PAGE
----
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China’s relations with its immediate neighbors, previously relatively stable, have begun to adapt and shift as rapidly as China’s economy continues to grow. The oft-cited maxim of Deng Xiaoping – “keep a low profile and achieve something” (taoguang yanghui, yousuo zuowei) – which kept the peace between the short war with Vietnam in 1979 and the modern day – is coming under huge strain as China’s economic rise is now accompanied by hugely increased claims, bellicosity and assertions of what might be called manifest destiny. Naturally this has garnered intense scholarly and journalistic attention. Tom Miller’s China’s Asian Dream, for example, was a terrific combination of data and pavement-pounding local investigation, with discussions between academics, market traders and officials from Laos to India.

Howard French’s Everything Under The Heavens, however, takes a very different tack. By examining the history of China’s neighborly relations, French aims to illuminate their present and their future. This approach is both useful and relevant, as China’s long history of regional dominance casts a long shadow, and because China’s governing elite is deeply aware of their historical mission and responsibility – even if, as so often, that narrative is less rooted in genuine history and more about seeking justifications for present strategies.

Two overriding themes arise, from the Communist party’s choice of narrative and from China’s sense of place in the world. These are “the century of humiliation” and tian xia, the abiding belief that the Chinese emperor (or ruler) governs all “under heaven” – meaning that China is the locus of the world, its centrality the organizing principle of its diplomatic worldview whereby all other nations are peripheral and, thus, inferior. This codification of the world persists across the dynasties, as China’s borders fluctuate and as rival powers come and go. Perhaps surprisingly, French shows how tian xia is replicated across Eastern Asia, as other nations (particularly Vietnam) see it as the natural method of diplomacy for their own subordinates (or who they aim to be their subordinates). Tian xia is not, of course, a uniquely Chinese phenomenon. Every leading power considers itself the centre of the civilized word, from the Romans naming the Mediterranean after Medi Terra, the middle of the land, and Britain locating the central date line in London.

Tian xia is of course a foundational myth, as much as the revolutionary beginning of the US or the USSR’s claim to emancipate the workers. Its persistence despite China’s collapse into chaos and penury during the twentieth century is remarkable. Most countries come to accept a humbler place in the world order during straitened times; one does not hear so many hankerings for re-ordering of global power from Austria, Mexico or Poland. (The UK is a special case, as a former hegemonic nation whose self-regard has been propped up by its close relation to its successor, the United States, and the continuity of the Commonwealth). Their self-conception is de-centered. But post-revolutionary China, which maintained and even expanded its territory (incorporating/annexing, depending on one’s outlook, Tibet in 1950), did not suffer the ignominy of territorial losses and neighborly encroachments. Its sense of cultural and historical continuity remained. It remained vast, hugely populated and proud. The revolutionary government thus chose to describe China’s period of weakness as its “century of humiliation”. This designation is deliberate. It ascribes Chinese weakness to external forces, rather than internal failings, and allows tian xia to remain unimpeded.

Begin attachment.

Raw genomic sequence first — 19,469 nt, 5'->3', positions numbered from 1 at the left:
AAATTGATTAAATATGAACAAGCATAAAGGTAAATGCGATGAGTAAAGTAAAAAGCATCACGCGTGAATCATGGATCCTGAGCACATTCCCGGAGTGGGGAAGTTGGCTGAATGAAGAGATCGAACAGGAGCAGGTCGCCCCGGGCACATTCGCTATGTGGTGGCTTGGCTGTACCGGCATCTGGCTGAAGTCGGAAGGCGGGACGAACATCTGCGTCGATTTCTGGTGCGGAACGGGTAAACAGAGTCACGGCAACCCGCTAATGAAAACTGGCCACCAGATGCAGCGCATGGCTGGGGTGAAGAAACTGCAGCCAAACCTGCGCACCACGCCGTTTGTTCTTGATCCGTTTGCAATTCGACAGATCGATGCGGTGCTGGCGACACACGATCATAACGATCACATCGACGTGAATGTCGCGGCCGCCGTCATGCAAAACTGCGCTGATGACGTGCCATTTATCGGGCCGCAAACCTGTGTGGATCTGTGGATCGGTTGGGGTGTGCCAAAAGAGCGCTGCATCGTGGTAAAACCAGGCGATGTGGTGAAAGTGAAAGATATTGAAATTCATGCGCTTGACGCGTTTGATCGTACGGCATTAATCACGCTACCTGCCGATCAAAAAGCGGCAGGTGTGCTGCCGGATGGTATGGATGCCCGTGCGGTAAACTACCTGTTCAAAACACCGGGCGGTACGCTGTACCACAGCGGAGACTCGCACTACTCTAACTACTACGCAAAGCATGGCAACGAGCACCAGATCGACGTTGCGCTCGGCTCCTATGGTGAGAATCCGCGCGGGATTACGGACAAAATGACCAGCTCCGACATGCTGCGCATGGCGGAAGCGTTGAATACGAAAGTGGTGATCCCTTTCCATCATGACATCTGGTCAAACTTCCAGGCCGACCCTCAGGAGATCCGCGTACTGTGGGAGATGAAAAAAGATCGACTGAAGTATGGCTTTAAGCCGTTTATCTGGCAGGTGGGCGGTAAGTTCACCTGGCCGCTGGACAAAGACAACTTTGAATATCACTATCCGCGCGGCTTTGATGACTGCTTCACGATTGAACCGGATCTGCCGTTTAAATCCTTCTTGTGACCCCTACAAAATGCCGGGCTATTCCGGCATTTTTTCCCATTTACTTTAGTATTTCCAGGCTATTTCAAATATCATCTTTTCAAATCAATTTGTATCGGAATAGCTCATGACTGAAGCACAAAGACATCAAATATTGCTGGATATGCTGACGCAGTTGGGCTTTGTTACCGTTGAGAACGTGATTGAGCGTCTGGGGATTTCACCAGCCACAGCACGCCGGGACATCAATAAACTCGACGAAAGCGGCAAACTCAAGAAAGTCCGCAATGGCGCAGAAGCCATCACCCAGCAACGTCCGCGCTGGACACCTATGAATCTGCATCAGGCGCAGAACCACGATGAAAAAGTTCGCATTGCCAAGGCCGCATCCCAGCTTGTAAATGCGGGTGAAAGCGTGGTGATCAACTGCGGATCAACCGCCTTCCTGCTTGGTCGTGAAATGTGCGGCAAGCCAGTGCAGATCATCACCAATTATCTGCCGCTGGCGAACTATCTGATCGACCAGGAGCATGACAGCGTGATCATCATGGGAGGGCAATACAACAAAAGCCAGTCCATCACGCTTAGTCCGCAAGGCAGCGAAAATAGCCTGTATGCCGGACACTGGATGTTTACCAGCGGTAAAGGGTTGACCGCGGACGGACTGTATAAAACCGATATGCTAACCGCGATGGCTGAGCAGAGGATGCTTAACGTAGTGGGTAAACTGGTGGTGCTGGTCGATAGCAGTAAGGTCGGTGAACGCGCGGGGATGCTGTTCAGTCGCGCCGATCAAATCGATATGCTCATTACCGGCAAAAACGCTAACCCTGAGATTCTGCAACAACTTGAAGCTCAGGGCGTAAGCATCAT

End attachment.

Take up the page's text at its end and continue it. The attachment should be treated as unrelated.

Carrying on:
How this does this all affect China’s relations with its neighbors? Not surprisingly, China is proud, aloof, and both strong and vulnerable to slights against its dignity. Japan, as an island nation, is equally singular, causing endless friction and enmity, for tian xia admits only one locus. French describes how its neighbors had to verbally kowtow to the Chinese emperor, walking a tightrope between obeisance and self-assertion. The South China Sea is, of course, in no way a discovery or development of China, with French lucidly demolishing the Chinese government’s historical claims as so much hokum. China’s claims, however, are expertly put in a historical geo-political context. Chinese leaders are exceptionally good at knowing when to settle. When China was weak, as it was in 1979, it was willing to park the South China Sea issue with Japan and Vietnam, saying it was an issue for future generations to settle. When it is strong, as it is today with a military budget growing at 10% a year, it is suddenly willing to re-open the issue. “Laying low”, as Deng Xiaoping advised, was simply recognition of relative strengths at the time; equal emphasis should be placed on “achieving something”. China has become the leading trading partner and is leading the ‘One Belt, One Road’ initiative that promises infrastructure and development from Cambodia to Kazakhstan, and it now wants to reap the rewards.

Vietnam, Japan, the Philippines, India, and other neighbors are naturally less than enthusiastic about a country so nakedly eager to reassert its dominance in the region and the world. But money talks, and as long as China keeps spending it has a biddable backyard. Whether China’s bid to reclaim its position as the center of the world will follow on from this remains to seen. In its effort to put China’s renewed claims in a historical, psychological and geopolitical context, Everything Under The Heavens is an tremendously useful contribution to our understanding of where China came from and, thus, where it is going.

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This was originally published in the Hong Kong Review of Books.

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